As a renewable and eco-friendly energy source, biomasses are widely distributed on the Earth [6,7], which absorbs large amounts of CO2 as it grows. Meanwhile, the carbon contained in the biomass can be liberated in the gasification process. This indicates that the entire process of biomass growth and utilization is zero emission. However, biomass has low energy density, low gasification temperature and high transportation cost [8,9,10], which greatly limits the large-scale utilization of biomass.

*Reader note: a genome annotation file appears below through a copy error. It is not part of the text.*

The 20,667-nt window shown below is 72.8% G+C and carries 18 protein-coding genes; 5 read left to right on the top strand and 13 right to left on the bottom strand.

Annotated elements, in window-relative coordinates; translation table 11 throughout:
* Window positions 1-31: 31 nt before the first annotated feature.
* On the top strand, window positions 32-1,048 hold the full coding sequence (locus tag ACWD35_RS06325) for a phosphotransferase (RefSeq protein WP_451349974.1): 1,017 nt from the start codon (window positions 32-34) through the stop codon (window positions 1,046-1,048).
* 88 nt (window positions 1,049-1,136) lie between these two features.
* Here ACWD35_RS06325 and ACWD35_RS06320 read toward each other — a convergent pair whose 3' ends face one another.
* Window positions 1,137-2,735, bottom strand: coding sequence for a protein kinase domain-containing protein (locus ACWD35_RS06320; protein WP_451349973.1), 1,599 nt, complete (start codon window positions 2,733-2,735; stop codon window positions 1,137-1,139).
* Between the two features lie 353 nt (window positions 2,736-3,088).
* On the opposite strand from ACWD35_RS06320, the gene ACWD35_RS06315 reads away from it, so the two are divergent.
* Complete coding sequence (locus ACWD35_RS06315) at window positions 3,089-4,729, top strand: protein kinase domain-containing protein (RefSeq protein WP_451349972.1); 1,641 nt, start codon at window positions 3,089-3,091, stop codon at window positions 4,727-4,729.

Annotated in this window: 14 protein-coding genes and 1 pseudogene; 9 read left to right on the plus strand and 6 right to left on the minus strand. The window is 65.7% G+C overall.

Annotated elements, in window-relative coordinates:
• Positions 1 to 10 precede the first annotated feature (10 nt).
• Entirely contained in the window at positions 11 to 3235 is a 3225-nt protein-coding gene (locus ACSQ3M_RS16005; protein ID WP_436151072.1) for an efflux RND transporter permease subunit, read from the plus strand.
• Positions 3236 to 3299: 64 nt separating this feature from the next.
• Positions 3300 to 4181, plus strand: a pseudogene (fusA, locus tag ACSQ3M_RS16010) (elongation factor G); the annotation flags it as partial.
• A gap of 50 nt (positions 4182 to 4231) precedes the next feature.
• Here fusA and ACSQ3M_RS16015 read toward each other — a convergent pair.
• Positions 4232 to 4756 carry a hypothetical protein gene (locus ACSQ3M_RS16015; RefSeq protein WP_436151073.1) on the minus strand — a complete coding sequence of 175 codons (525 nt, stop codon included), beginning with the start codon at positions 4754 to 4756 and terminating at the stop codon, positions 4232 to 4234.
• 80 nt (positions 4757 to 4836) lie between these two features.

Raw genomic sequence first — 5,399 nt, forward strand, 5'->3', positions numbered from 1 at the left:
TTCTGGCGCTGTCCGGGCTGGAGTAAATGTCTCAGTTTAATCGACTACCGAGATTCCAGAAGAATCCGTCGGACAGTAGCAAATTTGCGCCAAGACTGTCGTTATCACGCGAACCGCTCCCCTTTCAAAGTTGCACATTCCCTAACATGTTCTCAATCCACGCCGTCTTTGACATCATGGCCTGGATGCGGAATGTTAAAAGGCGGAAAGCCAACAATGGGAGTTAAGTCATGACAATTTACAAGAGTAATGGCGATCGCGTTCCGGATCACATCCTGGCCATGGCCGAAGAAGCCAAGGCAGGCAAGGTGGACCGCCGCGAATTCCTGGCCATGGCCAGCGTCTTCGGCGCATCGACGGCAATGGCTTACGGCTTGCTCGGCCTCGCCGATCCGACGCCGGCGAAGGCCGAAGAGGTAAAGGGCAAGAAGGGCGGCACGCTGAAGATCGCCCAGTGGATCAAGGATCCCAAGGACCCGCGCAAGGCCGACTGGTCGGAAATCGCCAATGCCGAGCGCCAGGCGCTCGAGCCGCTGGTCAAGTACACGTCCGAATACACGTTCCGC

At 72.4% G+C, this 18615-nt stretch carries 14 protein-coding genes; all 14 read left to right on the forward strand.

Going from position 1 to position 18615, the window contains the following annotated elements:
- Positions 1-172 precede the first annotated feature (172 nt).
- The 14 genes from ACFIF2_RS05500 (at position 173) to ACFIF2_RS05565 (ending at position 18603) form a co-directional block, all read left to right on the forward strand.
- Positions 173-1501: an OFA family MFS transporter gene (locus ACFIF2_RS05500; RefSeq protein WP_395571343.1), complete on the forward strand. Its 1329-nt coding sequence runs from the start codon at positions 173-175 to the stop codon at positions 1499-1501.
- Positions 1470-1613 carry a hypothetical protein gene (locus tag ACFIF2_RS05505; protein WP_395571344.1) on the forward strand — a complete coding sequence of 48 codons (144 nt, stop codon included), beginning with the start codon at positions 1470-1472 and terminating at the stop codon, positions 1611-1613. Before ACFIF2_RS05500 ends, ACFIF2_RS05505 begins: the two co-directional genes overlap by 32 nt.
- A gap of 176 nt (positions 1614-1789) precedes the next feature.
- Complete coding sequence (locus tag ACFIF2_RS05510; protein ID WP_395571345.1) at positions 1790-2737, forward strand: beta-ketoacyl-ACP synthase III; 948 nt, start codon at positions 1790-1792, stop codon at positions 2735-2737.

The advantages of coal and biomass separate gasification can be fully exploited with mixed coal and biomass gasification technology, which is a promising energy utilization technology with high efficiency and clean conversion [11,12,13,14]. Co-pyrolysis is the first step in the co-gasification of biomass and coal, which has considerable influence on the following reactions [15]. Therefore, studies have been carried out in this area over the past decades. Co-pyrolysis includes the devolatilization of biomass and coal to form coke, tar and gases, resulting in solid-gases and gases-tar reactions [16,17,18]. The high hydrogen content indicates that biomass could act as a hydrogen donor in co-pyrolysis with coal [6,19,20]. Hence, co-pyrolysis of coal and biomass can not only pave the theoretical support for greater efficiency with better utilization of biomass and coal, but also reduce the activation energy of the reaction for co-pyrolysis of coal and biomass [21,22], which are conducive to industrializing and large-scale development. The whole process reduces polluting emissions and significantly improves utilization efficiency.